What it means to “Feel Fresh Everyday”

What does it mean when someone states that something tastes or smells “fresh?” Our research has shown that “freshness” is a complex concept that changes from country to country. This complexity makes for a difficult challenge where the food technologist is attempting to capture “freshness.”

In our exploration of “feeling fresh everyday,” international panelists identified five critical freshness areas that should be considered in product development: Cleanliness, Natural, Relaxation, Enjoyment and Vitality. This series of posts will introduce the five areas.


In terms of “Freshness” being a planet, “Cleanliness” was thought to be its atmosphere. It is important to keep in mind that “Cleanliness” is not the same thing as “being clean.” It is an emotion rather than a statement of personal hygiene.

In terms of imagery and from country to country, “Cleanliness” evoked common responses such as the smell of clean sheets or clothes drying on a clothesline. Cleanliness imagery also included crystal blue waters under an Azure sky or “fresh love.”

“Freshness” stemming from “Cleanliness” was often seen as leading to confidence however, here is where divergent paths began to express themselves. In some cultures, “freshness” is fresh breath, but to others it may mean security or re-assurance or even having a good image in a group.

Important differences

As we repeatedly learned from our research, the five elements that represent freshness are not equal from culture to culture. One or two elements usually come to the forefront to represent the freshness emotion. Which countries most closely associated “Cleanliness” with everyday freshness and “Confidence?”  The answers were sometimes unexpected.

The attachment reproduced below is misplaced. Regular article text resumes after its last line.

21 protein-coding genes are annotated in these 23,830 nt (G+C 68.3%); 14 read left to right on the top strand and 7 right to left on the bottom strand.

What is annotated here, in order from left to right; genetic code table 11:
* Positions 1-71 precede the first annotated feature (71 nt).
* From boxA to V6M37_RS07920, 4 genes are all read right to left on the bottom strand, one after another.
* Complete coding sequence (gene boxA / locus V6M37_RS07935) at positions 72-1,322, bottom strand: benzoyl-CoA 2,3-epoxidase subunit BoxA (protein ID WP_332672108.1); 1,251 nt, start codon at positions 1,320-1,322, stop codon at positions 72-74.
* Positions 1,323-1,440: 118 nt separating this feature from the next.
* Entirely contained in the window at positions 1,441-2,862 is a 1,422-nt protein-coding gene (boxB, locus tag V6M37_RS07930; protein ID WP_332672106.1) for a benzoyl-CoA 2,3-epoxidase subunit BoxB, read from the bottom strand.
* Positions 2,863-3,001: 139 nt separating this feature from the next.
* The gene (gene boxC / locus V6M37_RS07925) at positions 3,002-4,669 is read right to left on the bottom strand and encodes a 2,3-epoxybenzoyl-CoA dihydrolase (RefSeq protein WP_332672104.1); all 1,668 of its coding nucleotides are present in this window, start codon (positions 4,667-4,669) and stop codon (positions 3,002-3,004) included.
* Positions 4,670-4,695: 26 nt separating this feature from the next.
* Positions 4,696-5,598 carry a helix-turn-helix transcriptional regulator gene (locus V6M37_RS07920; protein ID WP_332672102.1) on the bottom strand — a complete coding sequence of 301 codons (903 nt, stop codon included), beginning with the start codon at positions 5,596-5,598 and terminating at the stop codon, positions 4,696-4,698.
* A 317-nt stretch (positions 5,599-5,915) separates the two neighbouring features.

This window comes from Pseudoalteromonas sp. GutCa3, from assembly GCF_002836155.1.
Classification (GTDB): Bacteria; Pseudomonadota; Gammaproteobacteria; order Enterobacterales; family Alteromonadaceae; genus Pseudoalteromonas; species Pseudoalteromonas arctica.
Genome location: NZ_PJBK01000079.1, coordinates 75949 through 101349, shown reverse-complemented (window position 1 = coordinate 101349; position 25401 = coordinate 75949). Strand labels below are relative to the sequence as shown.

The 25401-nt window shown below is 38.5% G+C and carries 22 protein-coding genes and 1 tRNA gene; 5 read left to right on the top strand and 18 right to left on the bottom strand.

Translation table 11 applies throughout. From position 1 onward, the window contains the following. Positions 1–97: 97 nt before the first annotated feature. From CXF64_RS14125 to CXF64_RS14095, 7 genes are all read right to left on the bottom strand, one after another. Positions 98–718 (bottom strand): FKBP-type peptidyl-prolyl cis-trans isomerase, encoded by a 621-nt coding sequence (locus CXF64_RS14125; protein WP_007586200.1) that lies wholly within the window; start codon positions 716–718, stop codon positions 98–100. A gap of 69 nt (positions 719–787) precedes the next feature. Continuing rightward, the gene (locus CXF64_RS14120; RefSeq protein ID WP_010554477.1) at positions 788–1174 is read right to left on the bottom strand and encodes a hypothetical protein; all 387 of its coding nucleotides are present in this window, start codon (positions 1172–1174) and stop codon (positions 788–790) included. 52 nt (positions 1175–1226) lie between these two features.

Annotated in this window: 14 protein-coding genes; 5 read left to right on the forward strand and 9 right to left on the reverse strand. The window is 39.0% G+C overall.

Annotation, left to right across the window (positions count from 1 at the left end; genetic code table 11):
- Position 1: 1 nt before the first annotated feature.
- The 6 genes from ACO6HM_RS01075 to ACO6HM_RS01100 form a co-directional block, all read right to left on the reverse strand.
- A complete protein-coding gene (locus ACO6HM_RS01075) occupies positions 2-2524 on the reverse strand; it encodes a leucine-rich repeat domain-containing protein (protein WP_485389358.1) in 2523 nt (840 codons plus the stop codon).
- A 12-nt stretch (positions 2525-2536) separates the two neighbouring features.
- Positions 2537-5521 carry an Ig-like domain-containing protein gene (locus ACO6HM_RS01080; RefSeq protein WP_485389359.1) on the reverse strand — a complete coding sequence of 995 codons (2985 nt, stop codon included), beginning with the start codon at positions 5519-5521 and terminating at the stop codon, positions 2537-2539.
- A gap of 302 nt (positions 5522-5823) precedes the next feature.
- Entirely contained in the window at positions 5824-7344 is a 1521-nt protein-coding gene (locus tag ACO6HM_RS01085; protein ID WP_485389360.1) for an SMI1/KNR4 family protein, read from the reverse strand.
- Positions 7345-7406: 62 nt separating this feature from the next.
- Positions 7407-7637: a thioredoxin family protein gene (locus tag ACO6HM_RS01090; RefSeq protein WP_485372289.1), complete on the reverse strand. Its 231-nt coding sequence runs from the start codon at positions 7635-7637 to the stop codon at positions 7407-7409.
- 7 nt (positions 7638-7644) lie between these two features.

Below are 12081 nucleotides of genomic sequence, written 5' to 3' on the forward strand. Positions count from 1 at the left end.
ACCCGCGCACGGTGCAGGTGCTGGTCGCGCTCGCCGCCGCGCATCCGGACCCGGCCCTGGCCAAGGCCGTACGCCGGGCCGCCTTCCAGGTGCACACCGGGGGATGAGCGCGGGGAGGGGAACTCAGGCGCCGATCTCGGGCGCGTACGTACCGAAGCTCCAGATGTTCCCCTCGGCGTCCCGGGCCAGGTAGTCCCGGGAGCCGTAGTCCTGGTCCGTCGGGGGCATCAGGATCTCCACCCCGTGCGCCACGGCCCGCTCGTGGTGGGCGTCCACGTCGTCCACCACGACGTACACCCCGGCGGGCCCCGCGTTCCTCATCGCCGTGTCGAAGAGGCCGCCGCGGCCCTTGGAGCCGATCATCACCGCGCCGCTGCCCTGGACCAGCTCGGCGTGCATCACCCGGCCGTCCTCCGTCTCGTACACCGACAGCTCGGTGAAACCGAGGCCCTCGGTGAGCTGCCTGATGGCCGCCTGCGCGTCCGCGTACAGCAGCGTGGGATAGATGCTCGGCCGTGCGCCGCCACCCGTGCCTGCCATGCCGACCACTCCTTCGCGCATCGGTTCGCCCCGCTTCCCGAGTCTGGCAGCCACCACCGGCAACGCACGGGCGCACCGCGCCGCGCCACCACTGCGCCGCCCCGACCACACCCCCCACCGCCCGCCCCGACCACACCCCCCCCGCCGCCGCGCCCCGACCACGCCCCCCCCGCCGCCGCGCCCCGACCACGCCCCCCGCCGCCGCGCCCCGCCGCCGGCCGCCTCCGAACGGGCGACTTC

In terms of the most positive correlation of “Cleanliness to Confidence” the United States ranked first followed by Mexico, Germany, China and Russia. Countries where “Cleanliness” leading to “Confidence” did not correlate well were France (where it was least important), India, where appearance was more important as leading to “Confidence,” Brazil and Japan.

Looking at counties with the high correlation of everyday freshness as being “Clean,” panelists translated “Cleanliness” into colors, flavors and other elements. In terms of colors, white, blue, silver, green, yellow and shiny were mentioned as being representative of everyday freshness and “Confidence.” Flavors included mint (all variants), lemon, citrus, spicy, fruity and floral. Fragrance preferences echoed flavor preferences. Russians, additionally, linked herbal and cucumber notes to freshness. Panelists believing that the emotion of “Cleanliness” led to everyday freshness and “Confidence,” favored a flavor profile that was intense with bursts of flavor, along with sparkly, and fizzy.

We must again caution that one platform does not fit all. From the research, we could see that label copy describing a “Fresh, Clean and Confident” taste may seem nonsensical to some cultures. Unexpected, intense flavors and colors as opposed to more subtle and subdued product colors may also have an unintended, negative effect.

“Cleanliness” as an emotion leading to “Confidence” is culturally subjective. Pre-launch market testing is crucial.

Stay tuned for parts 2-5 of this series!

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